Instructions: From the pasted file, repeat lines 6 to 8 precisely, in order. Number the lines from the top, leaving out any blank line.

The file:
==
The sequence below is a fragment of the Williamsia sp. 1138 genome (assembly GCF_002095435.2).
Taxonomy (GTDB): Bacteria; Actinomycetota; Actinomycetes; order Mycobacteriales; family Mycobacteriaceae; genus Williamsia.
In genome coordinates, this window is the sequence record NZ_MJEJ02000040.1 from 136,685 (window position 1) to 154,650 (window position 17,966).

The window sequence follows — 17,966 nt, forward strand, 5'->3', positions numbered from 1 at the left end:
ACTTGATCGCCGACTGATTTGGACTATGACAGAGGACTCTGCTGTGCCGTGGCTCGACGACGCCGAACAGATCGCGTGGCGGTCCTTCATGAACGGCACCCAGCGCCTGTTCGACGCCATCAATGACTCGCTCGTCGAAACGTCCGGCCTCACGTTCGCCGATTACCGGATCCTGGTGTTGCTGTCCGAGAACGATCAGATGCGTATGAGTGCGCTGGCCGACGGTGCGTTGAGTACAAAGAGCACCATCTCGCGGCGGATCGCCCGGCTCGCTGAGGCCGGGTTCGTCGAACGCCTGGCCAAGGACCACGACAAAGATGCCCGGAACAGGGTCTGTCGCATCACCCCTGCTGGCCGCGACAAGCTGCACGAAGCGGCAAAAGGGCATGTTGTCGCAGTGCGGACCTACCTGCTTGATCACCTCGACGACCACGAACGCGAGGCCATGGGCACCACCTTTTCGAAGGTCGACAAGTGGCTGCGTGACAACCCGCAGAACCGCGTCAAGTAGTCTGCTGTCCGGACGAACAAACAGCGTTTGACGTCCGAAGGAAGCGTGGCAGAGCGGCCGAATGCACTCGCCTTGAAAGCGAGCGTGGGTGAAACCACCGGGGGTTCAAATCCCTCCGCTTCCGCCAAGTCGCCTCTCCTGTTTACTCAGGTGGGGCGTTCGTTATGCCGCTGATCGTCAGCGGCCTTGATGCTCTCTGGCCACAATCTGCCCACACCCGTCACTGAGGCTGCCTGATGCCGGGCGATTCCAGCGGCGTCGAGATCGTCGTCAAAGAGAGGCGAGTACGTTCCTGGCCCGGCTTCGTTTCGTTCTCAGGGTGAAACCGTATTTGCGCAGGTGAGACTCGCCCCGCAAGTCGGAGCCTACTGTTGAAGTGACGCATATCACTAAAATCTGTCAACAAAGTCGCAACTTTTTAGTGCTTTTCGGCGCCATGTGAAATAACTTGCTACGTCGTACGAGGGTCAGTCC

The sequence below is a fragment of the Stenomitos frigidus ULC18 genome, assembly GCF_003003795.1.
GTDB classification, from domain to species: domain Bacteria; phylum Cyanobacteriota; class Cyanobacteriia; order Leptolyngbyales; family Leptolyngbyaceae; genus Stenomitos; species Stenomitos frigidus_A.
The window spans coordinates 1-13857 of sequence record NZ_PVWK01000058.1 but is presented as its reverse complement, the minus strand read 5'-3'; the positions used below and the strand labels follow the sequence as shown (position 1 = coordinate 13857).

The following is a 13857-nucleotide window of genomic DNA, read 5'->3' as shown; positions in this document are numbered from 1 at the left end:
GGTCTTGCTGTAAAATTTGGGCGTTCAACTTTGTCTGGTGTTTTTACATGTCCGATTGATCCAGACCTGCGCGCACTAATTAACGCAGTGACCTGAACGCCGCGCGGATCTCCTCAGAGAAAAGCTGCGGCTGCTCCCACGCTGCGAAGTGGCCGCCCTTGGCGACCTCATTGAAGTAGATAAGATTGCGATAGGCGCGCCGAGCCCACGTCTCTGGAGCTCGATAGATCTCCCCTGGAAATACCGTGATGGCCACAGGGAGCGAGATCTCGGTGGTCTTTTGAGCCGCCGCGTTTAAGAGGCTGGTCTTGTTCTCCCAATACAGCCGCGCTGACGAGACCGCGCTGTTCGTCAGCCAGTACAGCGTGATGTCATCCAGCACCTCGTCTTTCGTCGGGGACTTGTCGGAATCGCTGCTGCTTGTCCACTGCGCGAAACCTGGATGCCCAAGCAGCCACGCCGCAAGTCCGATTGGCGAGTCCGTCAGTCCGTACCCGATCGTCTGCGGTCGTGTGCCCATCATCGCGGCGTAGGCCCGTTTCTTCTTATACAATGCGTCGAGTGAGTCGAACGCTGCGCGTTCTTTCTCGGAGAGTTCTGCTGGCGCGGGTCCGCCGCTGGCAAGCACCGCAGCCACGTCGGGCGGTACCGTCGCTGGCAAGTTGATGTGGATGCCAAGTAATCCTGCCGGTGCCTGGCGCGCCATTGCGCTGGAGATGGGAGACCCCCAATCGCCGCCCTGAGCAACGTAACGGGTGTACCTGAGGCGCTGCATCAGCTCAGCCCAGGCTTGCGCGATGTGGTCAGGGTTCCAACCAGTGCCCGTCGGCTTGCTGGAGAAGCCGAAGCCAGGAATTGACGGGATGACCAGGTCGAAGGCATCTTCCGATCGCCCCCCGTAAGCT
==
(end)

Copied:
The sequence below is a fragment of the Stenomitos frigidus ULC18 genome, assembly GCF_003003795.1.
GTDB classification, from domain to species: domain Bacteria; phylum Cyanobacteriota; class Cyanobacteriia; order Leptolyngbyales; family Leptolyngbyaceae; genus Stenomitos; species Stenomitos frigidus_A.
The window spans coordinates 1-13857 of sequence record NZ_PVWK01000058.1 but is presented as its reverse complement, the minus strand read 5'-3'; the positions used below and the strand labels follow the sequence as shown (position 1 = coordinate 13857).